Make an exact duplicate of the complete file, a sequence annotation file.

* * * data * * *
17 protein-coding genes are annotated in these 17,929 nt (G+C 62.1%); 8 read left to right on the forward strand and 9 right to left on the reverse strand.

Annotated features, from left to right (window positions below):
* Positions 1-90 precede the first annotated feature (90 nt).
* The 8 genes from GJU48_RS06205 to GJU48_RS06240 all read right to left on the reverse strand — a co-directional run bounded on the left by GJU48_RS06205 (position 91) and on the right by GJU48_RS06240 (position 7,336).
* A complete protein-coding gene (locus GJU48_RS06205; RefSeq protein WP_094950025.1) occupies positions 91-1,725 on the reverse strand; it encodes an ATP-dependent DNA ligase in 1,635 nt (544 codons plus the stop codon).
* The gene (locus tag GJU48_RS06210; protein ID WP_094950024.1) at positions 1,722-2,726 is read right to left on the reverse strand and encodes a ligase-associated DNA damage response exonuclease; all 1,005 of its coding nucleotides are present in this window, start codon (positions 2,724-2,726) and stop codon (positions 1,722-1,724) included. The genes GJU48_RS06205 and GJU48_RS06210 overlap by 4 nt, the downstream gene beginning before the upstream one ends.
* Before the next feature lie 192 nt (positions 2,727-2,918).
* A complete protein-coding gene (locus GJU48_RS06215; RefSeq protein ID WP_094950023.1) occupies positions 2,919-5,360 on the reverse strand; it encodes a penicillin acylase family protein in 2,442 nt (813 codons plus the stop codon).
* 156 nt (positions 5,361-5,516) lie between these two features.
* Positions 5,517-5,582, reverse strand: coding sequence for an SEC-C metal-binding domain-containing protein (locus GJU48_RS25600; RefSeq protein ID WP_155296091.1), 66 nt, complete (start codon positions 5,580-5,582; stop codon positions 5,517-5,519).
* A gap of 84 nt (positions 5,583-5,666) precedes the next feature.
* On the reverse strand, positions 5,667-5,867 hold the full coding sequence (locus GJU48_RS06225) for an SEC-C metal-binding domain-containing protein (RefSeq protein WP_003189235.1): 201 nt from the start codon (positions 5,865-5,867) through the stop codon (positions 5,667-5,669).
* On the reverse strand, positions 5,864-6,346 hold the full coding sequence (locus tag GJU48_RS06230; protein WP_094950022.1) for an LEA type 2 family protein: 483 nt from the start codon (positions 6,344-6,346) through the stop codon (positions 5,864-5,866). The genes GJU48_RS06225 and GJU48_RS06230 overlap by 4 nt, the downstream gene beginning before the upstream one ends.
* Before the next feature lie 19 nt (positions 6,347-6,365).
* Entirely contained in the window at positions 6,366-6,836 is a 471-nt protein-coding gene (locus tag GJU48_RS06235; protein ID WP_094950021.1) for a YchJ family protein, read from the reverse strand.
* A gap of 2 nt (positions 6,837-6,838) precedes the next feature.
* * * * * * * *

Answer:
17 protein-coding genes are annotated in these 17,929 nt (G+C 62.1%); 8 read left to right on the forward strand and 9 right to left on the reverse strand.

Annotated features, from left to right (window positions below):
* Positions 1-90 precede the first annotated feature (90 nt).
* The 8 genes from GJU48_RS06205 to GJU48_RS06240 all read right to left on the reverse strand — a co-directional run bounded on the left by GJU48_RS06205 (position 91) and on the right by GJU48_RS06240 (position 7,336).
* A complete protein-coding gene (locus GJU48_RS06205; RefSeq protein WP_094950025.1) occupies positions 91-1,725 on the reverse strand; it encodes an ATP-dependent DNA ligase in 1,635 nt (544 codons plus the stop codon).
* The gene (locus tag GJU48_RS06210; protein ID WP_094950024.1) at positions 1,722-2,726 is read right to left on the reverse strand and encodes a ligase-associated DNA damage response exonuclease; all 1,005 of its coding nucleotides are present in this window, start codon (positions 2,724-2,726) and stop codon (positions 1,722-1,724) included. The genes GJU48_RS06205 and GJU48_RS06210 overlap by 4 nt, the downstream gene beginning before the upstream one ends.
* Before the next feature lie 192 nt (positions 2,727-2,918).
* A complete protein-coding gene (locus GJU48_RS06215; RefSeq protein ID WP_094950023.1) occupies positions 2,919-5,360 on the reverse strand; it encodes a penicillin acylase family protein in 2,442 nt (813 codons plus the stop codon).
* 156 nt (positions 5,361-5,516) lie between these two features.
* Positions 5,517-5,582, reverse strand: coding sequence for an SEC-C metal-binding domain-containing protein (locus GJU48_RS25600; RefSeq protein ID WP_155296091.1), 66 nt, complete (start codon positions 5,580-5,582; stop codon positions 5,517-5,519).
* A gap of 84 nt (positions 5,583-5,666) precedes the next feature.
* On the reverse strand, positions 5,667-5,867 hold the full coding sequence (locus GJU48_RS06225) for an SEC-C metal-binding domain-containing protein (RefSeq protein WP_003189235.1): 201 nt from the start codon (positions 5,865-5,867) through the stop codon (positions 5,667-5,669).
* On the reverse strand, positions 5,864-6,346 hold the full coding sequence (locus tag GJU48_RS06230; protein WP_094950022.1) for an LEA type 2 family protein: 483 nt from the start codon (positions 6,344-6,346) through the stop codon (positions 5,864-5,866). The genes GJU48_RS06225 and GJU48_RS06230 overlap by 4 nt, the downstream gene beginning before the upstream one ends.
* Before the next feature lie 19 nt (positions 6,347-6,365).
* Entirely contained in the window at positions 6,366-6,836 is a 471-nt protein-coding gene (locus tag GJU48_RS06235; protein ID WP_094950021.1) for a YchJ family protein, read from the reverse strand.
* A gap of 2 nt (positions 6,837-6,838) precedes the next feature.